Not everyone is going to be your best friend. But Benjamin Franklin has you covered there. In his wisdom he suggested that instead of distancing yourself from your enemies, you should keep them close. It’s an familiar concept with an interesting twist. Think about it: when you discover that someone may not be particularly fond of you, it’s not like you’d invite them to dinner or chat up a conversation, right? But Franklin suggests you do exactly the opposite. He recommends that you ask the people who dislike you to do you a favor. Strange at first, I know.
The roots of the phenomena are based in cognitive dissonance. This term refers to the human tendency to hate hypocrisy. We want our actions to be in accordance with our beliefs and attitudes. For example, you might experience cognitive dissonance if you smoke because you know that it is expensive and it may give you cancer. You might reason with yourself then; saying “I don’t smoke that often,” or “well, that won’t happen to me because cancer doesn’t run in my family.” Tell yourself what you will; no one likes to feel uneasy about the personal choices they make.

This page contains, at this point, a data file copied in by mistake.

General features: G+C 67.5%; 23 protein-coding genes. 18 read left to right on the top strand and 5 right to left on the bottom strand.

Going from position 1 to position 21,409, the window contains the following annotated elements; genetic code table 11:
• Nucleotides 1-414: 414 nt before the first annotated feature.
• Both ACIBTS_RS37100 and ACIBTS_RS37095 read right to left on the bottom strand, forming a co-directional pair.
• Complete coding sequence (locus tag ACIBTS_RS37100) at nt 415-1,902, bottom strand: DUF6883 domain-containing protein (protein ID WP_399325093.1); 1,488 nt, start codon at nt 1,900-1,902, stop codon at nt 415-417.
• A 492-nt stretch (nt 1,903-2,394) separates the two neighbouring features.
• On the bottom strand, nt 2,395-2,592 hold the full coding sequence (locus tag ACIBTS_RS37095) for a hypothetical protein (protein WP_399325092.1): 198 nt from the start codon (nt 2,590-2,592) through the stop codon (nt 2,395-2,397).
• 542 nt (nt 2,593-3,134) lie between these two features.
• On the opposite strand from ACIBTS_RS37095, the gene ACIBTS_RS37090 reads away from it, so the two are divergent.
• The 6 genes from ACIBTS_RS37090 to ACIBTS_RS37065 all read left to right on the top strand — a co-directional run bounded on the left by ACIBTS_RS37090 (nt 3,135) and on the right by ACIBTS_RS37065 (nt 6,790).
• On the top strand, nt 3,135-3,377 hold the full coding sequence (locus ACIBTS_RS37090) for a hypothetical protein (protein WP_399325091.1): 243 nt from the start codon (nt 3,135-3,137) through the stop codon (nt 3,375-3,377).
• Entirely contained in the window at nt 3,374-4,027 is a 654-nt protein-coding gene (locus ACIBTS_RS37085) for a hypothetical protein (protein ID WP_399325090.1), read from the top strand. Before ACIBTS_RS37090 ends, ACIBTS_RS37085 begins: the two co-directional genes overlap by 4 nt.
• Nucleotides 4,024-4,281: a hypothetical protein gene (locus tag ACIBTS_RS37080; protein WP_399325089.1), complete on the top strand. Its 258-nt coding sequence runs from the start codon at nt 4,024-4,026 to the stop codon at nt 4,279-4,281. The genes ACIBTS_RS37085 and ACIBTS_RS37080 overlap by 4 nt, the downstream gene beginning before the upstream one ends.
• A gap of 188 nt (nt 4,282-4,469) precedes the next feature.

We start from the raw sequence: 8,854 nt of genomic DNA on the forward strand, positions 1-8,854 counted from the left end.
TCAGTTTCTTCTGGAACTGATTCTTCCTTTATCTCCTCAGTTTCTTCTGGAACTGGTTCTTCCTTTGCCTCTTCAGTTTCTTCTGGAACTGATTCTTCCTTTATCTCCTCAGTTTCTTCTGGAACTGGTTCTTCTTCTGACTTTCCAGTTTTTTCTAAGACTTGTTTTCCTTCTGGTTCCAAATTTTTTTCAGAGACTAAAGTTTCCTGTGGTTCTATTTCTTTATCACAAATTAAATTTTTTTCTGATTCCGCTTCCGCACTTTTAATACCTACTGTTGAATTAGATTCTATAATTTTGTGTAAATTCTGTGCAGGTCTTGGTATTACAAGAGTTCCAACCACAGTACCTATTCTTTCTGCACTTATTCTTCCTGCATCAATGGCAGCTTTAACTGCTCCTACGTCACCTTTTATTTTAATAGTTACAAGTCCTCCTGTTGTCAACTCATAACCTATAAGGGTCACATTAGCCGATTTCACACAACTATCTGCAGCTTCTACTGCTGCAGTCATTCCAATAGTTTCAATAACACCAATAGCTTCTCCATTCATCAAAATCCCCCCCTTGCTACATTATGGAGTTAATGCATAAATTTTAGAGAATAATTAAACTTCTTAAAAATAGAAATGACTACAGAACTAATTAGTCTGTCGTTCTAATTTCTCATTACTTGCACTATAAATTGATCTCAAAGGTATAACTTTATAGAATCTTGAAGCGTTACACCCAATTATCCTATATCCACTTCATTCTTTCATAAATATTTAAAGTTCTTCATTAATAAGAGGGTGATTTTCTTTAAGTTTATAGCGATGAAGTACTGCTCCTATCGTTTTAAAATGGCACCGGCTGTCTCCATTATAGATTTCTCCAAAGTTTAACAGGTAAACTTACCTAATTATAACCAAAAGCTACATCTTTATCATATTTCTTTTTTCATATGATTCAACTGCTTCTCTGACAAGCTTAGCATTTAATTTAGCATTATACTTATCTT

The same concept applies when we ask our enemies to help us out. It must be confusing when they think, “I don’t like her yet she wants to borrow a book from me? This is puzzling.” But because most people don’t want to give an outright “no” to something as innocent and simple as borrowing a book per se, they’ll have to reason with themselves for why they would want help a frien-enemy in such a way.
So next time you find yourself in a bind with someone who may not have the friend-hots for you, ask them to do a kind little favor that’s not excessive or overbearing. I know, I’m a little skeptical myself but I’ll try it if you try it. And hey, there must be a reason why Benjamin’s the face of the 100 dollar bill, right?
The Sunny Girl, Lauren Cook
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